>>> KM = KanesMethod(N, q_ind=[q], u_ind=[u], kd_eqs=kd)
>>> (fr, frstar) = KM.kanes_equations(FL, BL)
>>> MM = KM.mass_matrix
>>> forcing = KM.forcing
>>> rhs = MM.inv() * forcing
>>> rhs
Matrix([[(c*u(t)  k*q(t))/m]])
>>> KM.linearize()[0]
Matrix([
[ 0, 1],
[k, c]])
Please look at the documentation pages for more information on how to perform linearization and how to deal with dependent coordinates & speeds, and how do deal with bringing noncontributing forces into evidence.
Attributes
auxiliary  Matrix  If applicable, the set of auxiliary Kane’s equations used to solve for noncontributing forces. 
mass_matrix  Matrix  The system’s mass matrix 
forcing  Matrix  The system’s forcing vector 
mass_matrix_full  Matrix  The “mass matrix” for the u’s and q’s 
forcing_full  Matrix  The “forcing vector” for the u’s and q’s 
Method to form Kane’s equations, Fr + Fr* = 0.
Returns (Fr, Fr*). In the case where auxiliary generalized speeds are present (say, s auxiliary speeds, o generalized speeds, and m motion constraints) the length of the returned vectors will be o  m + s in length. The first o  m equations will be the constrained Kane’s equations, then the s auxiliary Kane’s equations. These auxiliary equations can be accessed with the auxiliary_eqs().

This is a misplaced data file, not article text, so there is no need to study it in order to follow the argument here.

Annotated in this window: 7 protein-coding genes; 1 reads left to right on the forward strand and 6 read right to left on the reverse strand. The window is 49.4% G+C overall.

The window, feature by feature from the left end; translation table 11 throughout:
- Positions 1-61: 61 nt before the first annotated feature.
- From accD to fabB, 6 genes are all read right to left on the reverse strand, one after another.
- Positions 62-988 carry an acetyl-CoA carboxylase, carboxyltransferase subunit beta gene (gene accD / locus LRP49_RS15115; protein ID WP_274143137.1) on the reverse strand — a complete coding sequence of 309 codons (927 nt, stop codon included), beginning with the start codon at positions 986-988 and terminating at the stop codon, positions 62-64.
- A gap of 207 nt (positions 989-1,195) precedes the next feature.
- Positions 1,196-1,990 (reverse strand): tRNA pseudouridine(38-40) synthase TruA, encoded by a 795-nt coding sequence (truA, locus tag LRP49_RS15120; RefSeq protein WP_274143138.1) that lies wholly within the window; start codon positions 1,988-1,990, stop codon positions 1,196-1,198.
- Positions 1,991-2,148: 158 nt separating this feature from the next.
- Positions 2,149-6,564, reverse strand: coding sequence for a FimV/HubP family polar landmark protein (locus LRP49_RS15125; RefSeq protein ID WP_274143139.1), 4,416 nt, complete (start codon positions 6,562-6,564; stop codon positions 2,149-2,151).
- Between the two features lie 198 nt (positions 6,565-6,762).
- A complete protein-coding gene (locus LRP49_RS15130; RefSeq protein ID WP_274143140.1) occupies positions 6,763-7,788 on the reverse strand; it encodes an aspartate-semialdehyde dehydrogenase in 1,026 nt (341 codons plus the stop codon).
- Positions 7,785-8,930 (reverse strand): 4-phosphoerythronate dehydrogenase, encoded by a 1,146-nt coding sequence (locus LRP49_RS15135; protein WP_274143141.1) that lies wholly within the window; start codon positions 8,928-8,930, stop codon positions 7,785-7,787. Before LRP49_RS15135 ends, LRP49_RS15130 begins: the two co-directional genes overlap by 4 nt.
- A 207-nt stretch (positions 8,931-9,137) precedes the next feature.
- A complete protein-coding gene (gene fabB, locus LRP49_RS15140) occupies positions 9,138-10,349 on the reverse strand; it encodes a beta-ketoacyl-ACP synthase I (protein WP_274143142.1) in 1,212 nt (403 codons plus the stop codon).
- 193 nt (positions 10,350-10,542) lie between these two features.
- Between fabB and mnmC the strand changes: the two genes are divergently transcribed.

Parameters :  FL : list
BL : list


Method used to generate linearized equations.
Note that for linearization, it is assumed that time is not perturbed, but only coordinates and positions. The “forcing” vector’s jacobian is computed with respect to the state vector in the form [Qi, Qd, Ui, Ud]. This is the “f_lin_A” matrix.
It also finds any nonstate dynamicsymbols and computes the jacobian of the “forcing” vector with respect to them. This is the “f_lin_B” matrix; if this is empty, an empty matrix is created.